T.W.I.G.S.
Room 1634,
Lederle Graduate Research Tower |
||
Most Meetings are on Mondays 12:10-1:10
in LGRT 125
Driving Directions and Campus Maps Overview of the Seminar |
Maintained by Farshid Hajir. |
12 February | Luc Rey-Bellet, UMass Amherst(Wednesday Edition, 1634 LGRT) | ||
3:00-4:00 | What Is The Ergodic Theorem? | ||
26 February | Jim Humphreys, UMass Amherst (Wednesday Edition, 1634 LGRT) | ||
3:00-4:00 | What Is a Quiver? | ||
03 March | Farshid Hajir, UMass Amherst (Monday Edition, 125 LGRT) | ||
12:10-1:10 | What Is a p-adic number? | ||
10 March | Frank Sottile, UMass Amherst (Monday Edition, 125 LGRT) | ||
12:10-1:10 | What Is a Real Algebraic Curve? | ||
24 March | Farshid Hajir, UMass Amherst (Monday Edition, 125 LGRT) | ||
12:10-1:10 | What Is an Elliptic Curve? | ||
31 March | Franz Pedit, UMass Amherst (Monday Edition, 125 LGRT) | ||
12:10-1:10 | What Is A Surface of Constant Mean Curvature (CMC)? | ||
7 April | John Staudenmayer, UMass Amherst (Monday Edition, 125 LGRT) | ||
12:10-1:10 | What Is a Monte Carlo Markov Chain (MCMC)? | ||
9 April | Arpad Benyi, UMass Amherst (Wednesday Edition, 1634 LGRT) | ||
3:00-4:00 | What Is Calderon's Reproducing Formula? | ||
16 April | Greg Warrington, UMass Amherst (Wednesday Edition, 1634 LGRT) | ||
3:00-4:00 | What Is a Hyperplance Arrangement? | ||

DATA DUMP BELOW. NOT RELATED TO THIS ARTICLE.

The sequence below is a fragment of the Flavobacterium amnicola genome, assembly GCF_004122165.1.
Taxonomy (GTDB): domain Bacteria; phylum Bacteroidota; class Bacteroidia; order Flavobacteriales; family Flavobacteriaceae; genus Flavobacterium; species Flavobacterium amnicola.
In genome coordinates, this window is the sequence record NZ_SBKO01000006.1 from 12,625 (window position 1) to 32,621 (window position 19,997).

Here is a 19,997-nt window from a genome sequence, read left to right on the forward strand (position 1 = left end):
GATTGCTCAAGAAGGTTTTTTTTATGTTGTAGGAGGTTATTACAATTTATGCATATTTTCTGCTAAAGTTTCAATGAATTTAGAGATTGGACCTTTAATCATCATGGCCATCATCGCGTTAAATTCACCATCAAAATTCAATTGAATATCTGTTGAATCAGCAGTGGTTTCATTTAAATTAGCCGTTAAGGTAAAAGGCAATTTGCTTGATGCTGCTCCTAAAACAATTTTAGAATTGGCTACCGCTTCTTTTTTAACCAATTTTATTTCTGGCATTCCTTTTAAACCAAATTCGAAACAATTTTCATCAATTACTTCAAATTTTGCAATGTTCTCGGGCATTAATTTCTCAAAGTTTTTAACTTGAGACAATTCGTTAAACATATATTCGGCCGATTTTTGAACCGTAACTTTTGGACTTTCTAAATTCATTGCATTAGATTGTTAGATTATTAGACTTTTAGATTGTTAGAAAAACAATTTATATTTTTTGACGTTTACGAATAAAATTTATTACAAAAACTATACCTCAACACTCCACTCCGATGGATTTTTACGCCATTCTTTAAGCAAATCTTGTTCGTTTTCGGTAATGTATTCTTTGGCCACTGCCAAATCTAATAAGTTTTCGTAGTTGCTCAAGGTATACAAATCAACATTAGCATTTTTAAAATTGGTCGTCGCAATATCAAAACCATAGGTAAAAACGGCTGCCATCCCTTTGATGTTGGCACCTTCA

23 April | John Fogarty, UMass Amherst (Wednesday Edition, 1634 LGRT) | ||
!!4:30-5:30!! | What Is a Chow Point? | ||
28 April | Chris Raphael, UMass Amherst (Monday Edition, 125 LGRT) | ||
12:10-1:10 | What Is a Hidden Markov Model? | ||
5 May | Bill Meeks, UMass Amherst (Monday Edition, 125 LGRT) | ||
12:10-1:10 | What Are Minimal Surfaces And What Does Classifying Them Mean? | ||
Abstract
Ergodic theory is the study of maps or flows which preserve a
measure. We will explain the concepts of recurrence, ergodicity and
mixing, discuss the ergodic theorem of Birkhoff and present several simple
examples (rotation of the circle and expanding maps of the circle). We
will keep the discussion at an elementary level.
TOP
Abstract
A quiver is just a directed graph (with cycles permitted), not by
itself a complicated mathematical object. But it provides a starting
point for deeper investigations, when "representations" of quivers are
studied. A representation of a quiver involves placing a vector space
at each vertex and assigning a linear map to each arrow. In 1971
Peter Gabriel found a striking connection between indecomposable
representations of quivers and Dynkin diagrams of types A, D, E for
simple Lie algebras. Similar ideas were being explored independently
by I.M. Gelfand's school in Moscow, in connection with problems of
linear algebra. Since then other uses have been found for quivers,
for example in the work of Claus Ringel and George Lusztig on bases
for quantized enveloping algebras. Just last month the AMS Cole Prize
in Algebra was awarded to Hiraku Nakajima, in part for his
introduction of "quiver varieties" in 1994. This talk will focus on
the basic ideas about quivers, but with a few indications of the later
developments.
TOP
Abstract
In addition to the usual metric on the rational numbers, there is,
for each prime p, a "p-adic" metric. The completion of the
rational numbers under the p-adic metric is called the field
of p-adic numbers; it is an important object in number theory.
Its "integers" can be thought of as numbers
having infinite base-p expansion. The p-adic metric satisfies
a strong form of the triangle inequality with many amusing